Oil could move year-round through a pipeline-to-tanker operation loaded from a facility on the West Coast of Hudson Bay
The future of Alberta’s oil and gas resources has never looked grimmer. Anti-pipeline activists promoting the ideology of climate change have infiltrated federal and provincial governments, leaving Canada’s fossil-fuel rich Western provinces in seeming isolation.
Some First Nation groups and environmentalists went to court Tuesday to shut down the Trans Mountain XL oilsands pipeline to Canada’s West Coast. In Quebec, Bloc Québécois federal leader Yves-François Blanchet and Premier François Legault promise to block any attempt to build new pipeline capacity through their province to Canada’s East Coast.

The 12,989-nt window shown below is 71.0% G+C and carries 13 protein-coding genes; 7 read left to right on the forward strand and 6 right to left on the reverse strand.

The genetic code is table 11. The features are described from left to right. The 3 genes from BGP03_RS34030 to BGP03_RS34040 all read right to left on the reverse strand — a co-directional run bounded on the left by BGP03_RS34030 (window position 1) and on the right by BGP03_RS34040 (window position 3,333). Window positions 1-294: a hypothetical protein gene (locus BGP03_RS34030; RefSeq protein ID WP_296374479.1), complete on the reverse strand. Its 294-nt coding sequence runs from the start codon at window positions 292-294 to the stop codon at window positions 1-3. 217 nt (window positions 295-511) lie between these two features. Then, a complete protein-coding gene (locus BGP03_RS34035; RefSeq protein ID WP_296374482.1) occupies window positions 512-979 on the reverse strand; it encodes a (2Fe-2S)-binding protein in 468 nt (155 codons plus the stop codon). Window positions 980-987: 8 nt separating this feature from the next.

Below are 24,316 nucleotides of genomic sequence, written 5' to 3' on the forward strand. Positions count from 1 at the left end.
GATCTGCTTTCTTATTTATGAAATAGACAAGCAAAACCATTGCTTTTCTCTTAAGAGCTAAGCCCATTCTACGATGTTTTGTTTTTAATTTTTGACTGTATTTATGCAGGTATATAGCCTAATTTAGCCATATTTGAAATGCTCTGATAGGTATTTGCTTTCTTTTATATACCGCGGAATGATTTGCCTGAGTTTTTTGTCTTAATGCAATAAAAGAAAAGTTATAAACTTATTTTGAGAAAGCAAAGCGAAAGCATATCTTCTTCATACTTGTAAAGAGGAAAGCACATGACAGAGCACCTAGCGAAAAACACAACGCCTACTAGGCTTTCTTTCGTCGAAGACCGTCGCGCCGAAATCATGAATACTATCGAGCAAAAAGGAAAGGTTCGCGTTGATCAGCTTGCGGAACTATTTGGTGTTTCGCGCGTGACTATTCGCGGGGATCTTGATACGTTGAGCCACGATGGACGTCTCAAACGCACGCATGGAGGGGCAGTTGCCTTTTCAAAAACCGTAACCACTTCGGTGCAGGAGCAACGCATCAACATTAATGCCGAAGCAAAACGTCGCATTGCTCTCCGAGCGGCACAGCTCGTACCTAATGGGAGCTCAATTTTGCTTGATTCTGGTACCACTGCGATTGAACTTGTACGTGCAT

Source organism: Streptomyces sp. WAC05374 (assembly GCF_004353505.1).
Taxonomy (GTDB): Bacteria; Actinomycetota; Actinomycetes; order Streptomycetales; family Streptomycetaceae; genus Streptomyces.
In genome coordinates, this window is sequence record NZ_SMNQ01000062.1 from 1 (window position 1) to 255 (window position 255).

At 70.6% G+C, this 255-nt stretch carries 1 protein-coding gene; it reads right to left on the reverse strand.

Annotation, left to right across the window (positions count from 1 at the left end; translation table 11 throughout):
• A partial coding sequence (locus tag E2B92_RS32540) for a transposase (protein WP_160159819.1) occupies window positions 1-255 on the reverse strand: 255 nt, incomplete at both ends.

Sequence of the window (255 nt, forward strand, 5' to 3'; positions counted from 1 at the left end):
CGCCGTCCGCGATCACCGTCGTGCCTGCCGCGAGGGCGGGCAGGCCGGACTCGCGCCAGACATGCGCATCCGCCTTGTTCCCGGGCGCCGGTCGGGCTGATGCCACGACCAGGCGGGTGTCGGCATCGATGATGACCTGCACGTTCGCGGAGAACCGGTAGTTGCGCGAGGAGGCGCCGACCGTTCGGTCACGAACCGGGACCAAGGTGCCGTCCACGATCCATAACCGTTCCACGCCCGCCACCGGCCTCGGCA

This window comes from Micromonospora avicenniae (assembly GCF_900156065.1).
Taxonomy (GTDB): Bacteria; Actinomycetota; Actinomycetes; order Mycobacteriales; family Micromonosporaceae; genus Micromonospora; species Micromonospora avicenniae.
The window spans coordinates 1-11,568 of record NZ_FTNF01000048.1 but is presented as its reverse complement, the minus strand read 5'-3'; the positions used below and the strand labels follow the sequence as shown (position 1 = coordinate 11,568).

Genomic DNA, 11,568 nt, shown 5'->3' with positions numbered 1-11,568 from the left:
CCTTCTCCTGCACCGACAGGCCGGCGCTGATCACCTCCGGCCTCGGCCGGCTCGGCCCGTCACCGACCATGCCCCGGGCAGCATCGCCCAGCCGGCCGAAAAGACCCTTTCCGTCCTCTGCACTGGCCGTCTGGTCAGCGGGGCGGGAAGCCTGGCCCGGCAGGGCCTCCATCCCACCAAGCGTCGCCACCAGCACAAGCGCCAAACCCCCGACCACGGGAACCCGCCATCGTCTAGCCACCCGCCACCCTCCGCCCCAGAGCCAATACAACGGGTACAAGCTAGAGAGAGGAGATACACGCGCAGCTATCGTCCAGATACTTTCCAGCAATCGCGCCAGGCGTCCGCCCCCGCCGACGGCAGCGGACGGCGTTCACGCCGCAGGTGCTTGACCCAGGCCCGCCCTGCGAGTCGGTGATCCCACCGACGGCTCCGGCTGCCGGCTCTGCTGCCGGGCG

There is an alternative for the West, for Alberta’s oil and maybe for the future of Confederation. To put it bluntly, the West doesn’t need Quebec. To get oil to the East and other parts of the world, where fossil fuel demand is set to grow no matter how hard the United Nations tries to shut it down, veteran Canadian energy transport expert Michael H. Bell has a plan.
In articles on this page as recently as last year, Bell outlined a proposal that would liberate Alberta and Saskatchewan from the constitutional clutches of Quebec and British Columbia.
“Canada could economically and safely ship oil from Alberta by pipeline to Hudson Bay, where it would be picked up by tanker for transport over the top of Quebec and Newfoundland and delivered to the East Coast —and ultimately the rest of the world.”